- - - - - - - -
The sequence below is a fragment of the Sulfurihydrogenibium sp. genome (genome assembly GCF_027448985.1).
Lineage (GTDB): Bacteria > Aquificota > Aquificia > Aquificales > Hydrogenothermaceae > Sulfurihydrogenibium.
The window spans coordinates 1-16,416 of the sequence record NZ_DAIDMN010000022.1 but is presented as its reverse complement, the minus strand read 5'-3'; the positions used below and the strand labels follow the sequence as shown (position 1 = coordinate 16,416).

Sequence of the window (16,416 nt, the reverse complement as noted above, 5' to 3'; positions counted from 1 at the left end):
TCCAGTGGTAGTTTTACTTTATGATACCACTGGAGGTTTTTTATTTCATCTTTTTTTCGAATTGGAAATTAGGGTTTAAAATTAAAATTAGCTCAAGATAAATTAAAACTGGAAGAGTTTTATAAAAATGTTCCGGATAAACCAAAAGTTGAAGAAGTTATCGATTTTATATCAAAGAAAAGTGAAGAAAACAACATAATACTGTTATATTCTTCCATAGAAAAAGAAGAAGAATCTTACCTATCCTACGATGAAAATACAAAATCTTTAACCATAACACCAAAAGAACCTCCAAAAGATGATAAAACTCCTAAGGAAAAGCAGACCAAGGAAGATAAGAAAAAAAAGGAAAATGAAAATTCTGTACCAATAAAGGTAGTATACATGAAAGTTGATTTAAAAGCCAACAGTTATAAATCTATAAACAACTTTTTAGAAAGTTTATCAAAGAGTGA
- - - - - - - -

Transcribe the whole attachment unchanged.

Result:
The sequence below is a fragment of the Sulfurihydrogenibium sp. genome (genome assembly GCF_027448985.1).
Lineage (GTDB): Bacteria > Aquificota > Aquificia > Aquificales > Hydrogenothermaceae > Sulfurihydrogenibium.
The window spans coordinates 1-16,416 of the sequence record NZ_DAIDMN010000022.1 but is presented as its reverse complement, the minus strand read 5'-3'; the positions used below and the strand labels follow the sequence as shown (position 1 = coordinate 16,416).

Sequence of the window (16,416 nt, the reverse complement as noted above, 5' to 3'; positions counted from 1 at the left end):
TCCAGTGGTAGTTTTACTTTATGATACCACTGGAGGTTTTTTATTTCATCTTTTTTTCGAATTGGAAATTAGGGTTTAAAATTAAAATTAGCTCAAGATAAATTAAAACTGGAAGAGTTTTATAAAAATGTTCCGGATAAACCAAAAGTTGAAGAAGTTATCGATTTTATATCAAAGAAAAGTGAAGAAAACAACATAATACTGTTATATTCTTCCATAGAAAAAGAAGAAGAATCTTACCTATCCTACGATGAAAATACAAAATCTTTAACCATAACACCAAAAGAACCTCCAAAAGATGATAAAACTCCTAAGGAAAAGCAGACCAAGGAAGATAAGAAAAAAAAGGAAAATGAAAATTCTGTACCAATAAAGGTAGTATACATGAAAGTTGATTTAAAAGCCAACAGTTATAAATCTATAAACAACTTTTTAGAAAGTTTATCAAAGAGTGA